This dementia has been particularly evident in the handling of the protests of last August and September 2007. See for instance the case of Khin Sanda Win, who is being held in solitary confinement: AHRC-UAC-022-2008. See also a recent appeal on the status of monks, nuns and some ordinary civilians detained since the protests: AHRC-UAC-024-2008.

The AHRC is following the detention and trials of persons after last September very closely and will issue more appeals on these cases in coming weeks. It also set up a webpage with links to statements, appeals and media on the protests and their aftermath: http://campaigns.ahrchk.net/burmaprotests/

Ko Thiha may have been targeted in part because he is a member of the Human Rights Defenders and Promoters (HRDP) group. The AHRC has also issued a number of cases on other members of the HRDP who have been jailed in recent times, including the Hinthada 6 (http://campaigns.ahrchk.net/hinthada6/) and tuition teacher Min Min (UA-108-2007); see also AHRC-OL-035-2007.

For further general information on Burma see also the 2007 AHRC Human Rights Reportchapter on Burma, and visit the AHRC Burma homepage: http://burma.ahrchk.net.



Please write to the persons listed below to call for a thorough review and retrial of the case against Ko Thiha. Please note that for the purpose of the letter, the country should be referred to by its official title of Myanmar, rather than Burma.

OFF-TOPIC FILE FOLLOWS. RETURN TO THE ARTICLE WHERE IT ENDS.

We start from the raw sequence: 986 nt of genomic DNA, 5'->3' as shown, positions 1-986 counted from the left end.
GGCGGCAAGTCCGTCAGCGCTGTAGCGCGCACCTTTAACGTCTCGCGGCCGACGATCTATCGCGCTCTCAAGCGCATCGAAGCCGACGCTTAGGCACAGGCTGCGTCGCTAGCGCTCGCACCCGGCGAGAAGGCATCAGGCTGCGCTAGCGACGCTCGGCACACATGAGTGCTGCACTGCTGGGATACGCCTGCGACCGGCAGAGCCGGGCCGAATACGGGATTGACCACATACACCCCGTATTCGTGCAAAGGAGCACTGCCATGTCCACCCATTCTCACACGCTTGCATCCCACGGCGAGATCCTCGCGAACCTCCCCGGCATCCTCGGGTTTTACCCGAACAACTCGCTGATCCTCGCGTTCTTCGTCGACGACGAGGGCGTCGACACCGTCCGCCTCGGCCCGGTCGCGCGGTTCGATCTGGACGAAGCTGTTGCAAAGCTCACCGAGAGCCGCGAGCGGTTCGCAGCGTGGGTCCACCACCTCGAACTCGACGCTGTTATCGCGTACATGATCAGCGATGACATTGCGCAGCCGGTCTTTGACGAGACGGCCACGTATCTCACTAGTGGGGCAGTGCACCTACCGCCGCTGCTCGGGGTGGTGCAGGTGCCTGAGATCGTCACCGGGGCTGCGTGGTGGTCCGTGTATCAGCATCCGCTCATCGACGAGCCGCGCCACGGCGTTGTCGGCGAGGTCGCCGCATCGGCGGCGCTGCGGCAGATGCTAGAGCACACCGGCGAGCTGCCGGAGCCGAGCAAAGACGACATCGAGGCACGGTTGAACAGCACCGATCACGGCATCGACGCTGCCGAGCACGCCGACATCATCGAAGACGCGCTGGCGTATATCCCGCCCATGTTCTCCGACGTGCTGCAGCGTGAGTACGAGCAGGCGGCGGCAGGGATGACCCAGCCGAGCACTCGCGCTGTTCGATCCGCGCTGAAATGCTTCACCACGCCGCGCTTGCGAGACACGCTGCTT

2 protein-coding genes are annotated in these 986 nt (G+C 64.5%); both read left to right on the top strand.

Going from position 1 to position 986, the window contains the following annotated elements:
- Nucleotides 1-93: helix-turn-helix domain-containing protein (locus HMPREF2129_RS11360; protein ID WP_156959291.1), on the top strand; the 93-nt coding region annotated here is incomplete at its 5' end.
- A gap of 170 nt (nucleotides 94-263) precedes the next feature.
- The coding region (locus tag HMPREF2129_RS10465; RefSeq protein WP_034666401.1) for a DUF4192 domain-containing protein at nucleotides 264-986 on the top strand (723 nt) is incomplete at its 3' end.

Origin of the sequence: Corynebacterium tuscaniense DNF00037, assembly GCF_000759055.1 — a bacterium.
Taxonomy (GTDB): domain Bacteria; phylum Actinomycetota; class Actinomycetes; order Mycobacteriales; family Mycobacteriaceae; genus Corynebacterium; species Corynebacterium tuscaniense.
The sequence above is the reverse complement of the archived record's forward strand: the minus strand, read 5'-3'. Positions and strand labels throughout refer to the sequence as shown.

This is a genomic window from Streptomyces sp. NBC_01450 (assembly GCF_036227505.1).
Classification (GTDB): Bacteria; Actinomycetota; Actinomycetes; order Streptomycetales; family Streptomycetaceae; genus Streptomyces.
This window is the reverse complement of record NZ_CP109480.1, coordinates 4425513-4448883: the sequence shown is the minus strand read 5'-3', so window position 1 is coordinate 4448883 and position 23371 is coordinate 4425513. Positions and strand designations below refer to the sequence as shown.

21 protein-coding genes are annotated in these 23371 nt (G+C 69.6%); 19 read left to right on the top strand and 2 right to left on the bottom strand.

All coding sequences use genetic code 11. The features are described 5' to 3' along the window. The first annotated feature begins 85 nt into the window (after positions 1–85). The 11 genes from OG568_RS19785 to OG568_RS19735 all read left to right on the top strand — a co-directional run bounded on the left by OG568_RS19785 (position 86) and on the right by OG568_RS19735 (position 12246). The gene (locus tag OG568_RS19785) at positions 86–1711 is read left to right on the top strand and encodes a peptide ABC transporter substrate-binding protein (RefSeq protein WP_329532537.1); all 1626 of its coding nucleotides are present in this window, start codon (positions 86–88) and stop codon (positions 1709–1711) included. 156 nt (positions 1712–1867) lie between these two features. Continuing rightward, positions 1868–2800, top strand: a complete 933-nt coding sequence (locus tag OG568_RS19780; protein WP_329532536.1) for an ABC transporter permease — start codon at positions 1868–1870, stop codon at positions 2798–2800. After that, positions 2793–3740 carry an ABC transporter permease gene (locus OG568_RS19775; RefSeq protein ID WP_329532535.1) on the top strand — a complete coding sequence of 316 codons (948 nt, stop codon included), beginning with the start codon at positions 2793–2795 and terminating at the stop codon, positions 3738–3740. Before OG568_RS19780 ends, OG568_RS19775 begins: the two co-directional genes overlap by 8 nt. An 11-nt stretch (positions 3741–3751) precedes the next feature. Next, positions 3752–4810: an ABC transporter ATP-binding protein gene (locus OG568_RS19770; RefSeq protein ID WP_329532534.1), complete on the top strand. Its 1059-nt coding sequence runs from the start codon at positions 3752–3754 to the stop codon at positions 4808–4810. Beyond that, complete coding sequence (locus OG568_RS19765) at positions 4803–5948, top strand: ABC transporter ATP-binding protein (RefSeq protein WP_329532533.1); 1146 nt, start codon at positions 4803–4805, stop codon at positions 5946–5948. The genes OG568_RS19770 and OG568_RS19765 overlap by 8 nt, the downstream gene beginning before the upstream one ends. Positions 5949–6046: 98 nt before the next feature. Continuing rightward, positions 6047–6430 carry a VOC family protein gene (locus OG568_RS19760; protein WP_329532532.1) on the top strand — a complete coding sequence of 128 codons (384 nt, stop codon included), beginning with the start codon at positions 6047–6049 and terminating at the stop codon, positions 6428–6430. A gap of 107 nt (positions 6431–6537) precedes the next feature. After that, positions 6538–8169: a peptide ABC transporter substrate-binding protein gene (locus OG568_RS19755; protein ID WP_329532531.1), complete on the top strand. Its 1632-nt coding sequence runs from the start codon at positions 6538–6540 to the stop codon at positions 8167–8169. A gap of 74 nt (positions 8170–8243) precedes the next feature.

Please be informed that the AHRC is writing a separate letter to the UN Special Rapporteurs on Myanmar and independence of judges and lawyers as well as the UN Special Representative on human rights defenders, the UN Working Group on arbitrary detention and the regional human rights office for Southeast Asia, calling for interventions into this case.

To support this case, please click here: SEND APPEAL LETTER


Dear ___________,

MYANMAR: Young man denied fair trial and proper criminal investigation

Details of victim: Ko Thiha, 34, traditional medicine practitioner, son of U Khin Maung Swe, resident of Ward 1, Meikhtila, Mandalay Division; member of the Human Rights Defenders and Promoters (HRDP) group and National League for Democracy (NLD) youth wing member
Arrested on: 7 September 2007
Charge and trial: Charged with sedition, Penal Code sn. 124A, and upsetting public tranquility, sn. 505(b), by Deputy Superintendent Win Myint on 14 September 2007, case before the Mandalay District Court, Judge Win Htay presiding, convicted on both charges and sentenced to one life term (20 years) and two years rigorous imprisonment respectively, to be served consecutively, on 17 September 2007

I am writing to express my concern at the case of Ko Thiha, who has been imprisoned for 22 years on charges of sedition and upsetting public tranquility after he allegedly went in September to collect publications from a photocopy shop that were deemed to be “anti-government”.

According to the information that I have received, on 7 September 2007 Ko Thiha went with Ye Min Zaw to collect four publications and photocopies from a shop on Bhedar Road in Maha-aungmyay Township in Mandalay. Later he was arrested near Wundwin, to the south. The other two men escaped arrest. Ko Thiha was brought to the Mandalay District Court on September 14 and after a one-day hearing sentenced three days later.

I am informed of a many serious violations of criminal procedure that I believe are cause for this case to be reviewed: